The Bayridge Therapy
If parenting is one of the hardest jobs you will ever take on... then stepparenting must be close to the hardest!
How to tell if your new marriage needs some help
Couple therapy can help you develop
- You are arguing over the same things.
- You are emotionally withdrawn from your partner.
- Your sex life has diminished greatly.
- You resent your roles in the home.
- You believe that your partner is picking on your child.
- You are fearful for your children.
- You resent your partner’s child for taking all your partner’s attention.
- You feel like you are not #1 on your partner’s priority list, but #3 or #4 and sometimes you think you are even behind the dog.
- You feel like your voice doesn’t count.
How to tell if your child needs some help
- Clear communication styles
- Creative problem solving for complex situations
- Emotional containment and stability
- Protection for the children while not joining in with their unconscious mutiny
- Shared leadership
- Mindfulness of malformed patterns
- How to stop choosing of sides
- How to pinpoint the typical triggers and landmines
- How to keep it simple
Family therapy might be helpful if:
In addition, family therapy might be helpful if
- They are torn between two parents or households.
- They feel excluded.
- They are isolated by feelings of anger and guilt.
- They’re unsure about what's right or wrong.
- They’re uncomfortable with any member of his or her original family or stepfamily.
- Your child shows anger or resentment toward a particular family member.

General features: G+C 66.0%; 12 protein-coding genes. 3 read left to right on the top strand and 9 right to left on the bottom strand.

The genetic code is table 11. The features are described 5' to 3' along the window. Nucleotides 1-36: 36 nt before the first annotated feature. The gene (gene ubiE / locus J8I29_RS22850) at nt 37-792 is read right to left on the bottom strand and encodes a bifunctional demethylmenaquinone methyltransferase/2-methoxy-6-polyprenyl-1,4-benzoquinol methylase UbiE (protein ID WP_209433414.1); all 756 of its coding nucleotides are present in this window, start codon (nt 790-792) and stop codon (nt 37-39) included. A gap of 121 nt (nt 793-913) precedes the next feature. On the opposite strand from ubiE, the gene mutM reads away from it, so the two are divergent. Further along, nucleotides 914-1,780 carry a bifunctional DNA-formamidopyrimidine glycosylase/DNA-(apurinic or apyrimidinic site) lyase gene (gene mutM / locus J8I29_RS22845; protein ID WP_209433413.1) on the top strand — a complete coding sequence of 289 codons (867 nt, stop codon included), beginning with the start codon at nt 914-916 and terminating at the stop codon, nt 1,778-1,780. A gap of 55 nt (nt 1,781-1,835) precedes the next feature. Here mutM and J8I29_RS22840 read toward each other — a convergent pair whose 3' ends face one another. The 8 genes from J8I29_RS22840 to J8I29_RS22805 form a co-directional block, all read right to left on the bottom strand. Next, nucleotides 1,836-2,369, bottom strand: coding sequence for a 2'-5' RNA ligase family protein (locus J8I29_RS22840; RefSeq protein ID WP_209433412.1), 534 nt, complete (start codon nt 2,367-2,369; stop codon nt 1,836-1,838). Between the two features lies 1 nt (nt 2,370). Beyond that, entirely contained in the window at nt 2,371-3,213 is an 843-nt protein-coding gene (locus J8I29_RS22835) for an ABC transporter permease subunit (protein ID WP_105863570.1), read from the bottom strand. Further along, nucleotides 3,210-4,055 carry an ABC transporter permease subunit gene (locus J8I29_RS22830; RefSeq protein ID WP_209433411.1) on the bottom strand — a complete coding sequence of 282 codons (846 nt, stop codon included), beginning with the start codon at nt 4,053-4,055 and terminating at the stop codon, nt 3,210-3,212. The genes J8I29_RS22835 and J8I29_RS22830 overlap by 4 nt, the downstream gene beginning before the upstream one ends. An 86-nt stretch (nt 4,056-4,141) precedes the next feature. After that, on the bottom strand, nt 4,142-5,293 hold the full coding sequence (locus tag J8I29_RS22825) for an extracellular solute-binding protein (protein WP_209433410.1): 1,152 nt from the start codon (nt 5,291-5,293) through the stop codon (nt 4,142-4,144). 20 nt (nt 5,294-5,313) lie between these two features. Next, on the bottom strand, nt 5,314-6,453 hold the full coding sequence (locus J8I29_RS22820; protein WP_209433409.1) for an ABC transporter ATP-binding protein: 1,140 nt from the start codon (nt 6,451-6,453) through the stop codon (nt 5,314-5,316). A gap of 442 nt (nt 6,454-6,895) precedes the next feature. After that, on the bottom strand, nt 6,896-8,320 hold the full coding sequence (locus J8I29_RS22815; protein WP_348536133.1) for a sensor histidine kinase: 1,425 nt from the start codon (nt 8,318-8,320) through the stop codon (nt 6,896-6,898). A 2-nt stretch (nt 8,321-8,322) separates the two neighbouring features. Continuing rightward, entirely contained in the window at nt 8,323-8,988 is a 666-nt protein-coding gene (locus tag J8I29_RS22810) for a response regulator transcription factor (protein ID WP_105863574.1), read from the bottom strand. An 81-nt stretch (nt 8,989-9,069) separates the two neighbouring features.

- One child seems to be favoured over another.
- Discipline is left only to the child's parent, rather than involving both the parent and stepparent.
- Your child frequently cries or begins to withdraw.
- Family members derive no pleasure from typical enjoyable activities.
- A child is being bullied.
- Your child retreats to his room often.
- One set of children plays in one room and the other in the basement.
Working with one of Bayridge’s ‘Child’ or ‘Teen’ therapists allows them to process very painful, difficult and complex feelings. In reality, they are being emotionally pulled not two directions but often in four or more. They experience ‘split-loyalties’ and oscillate between guilt, anger, confusion and jealousy. They need a safe person to talk to who does not have an agenda or present a conflict. Even their birth parent may not objective and their insight may not be helpful. Family therapy allows us to clean up unprocessed emotional wounding
and teaches us to emotionally perceive things differently, enabling new attachments to bond.
At Bayridge we love families... all kinds of families.
We work with couples, families, kids and teens every single day. After working with literally tens of thousands of families, we have learned a few things about what works and what does not.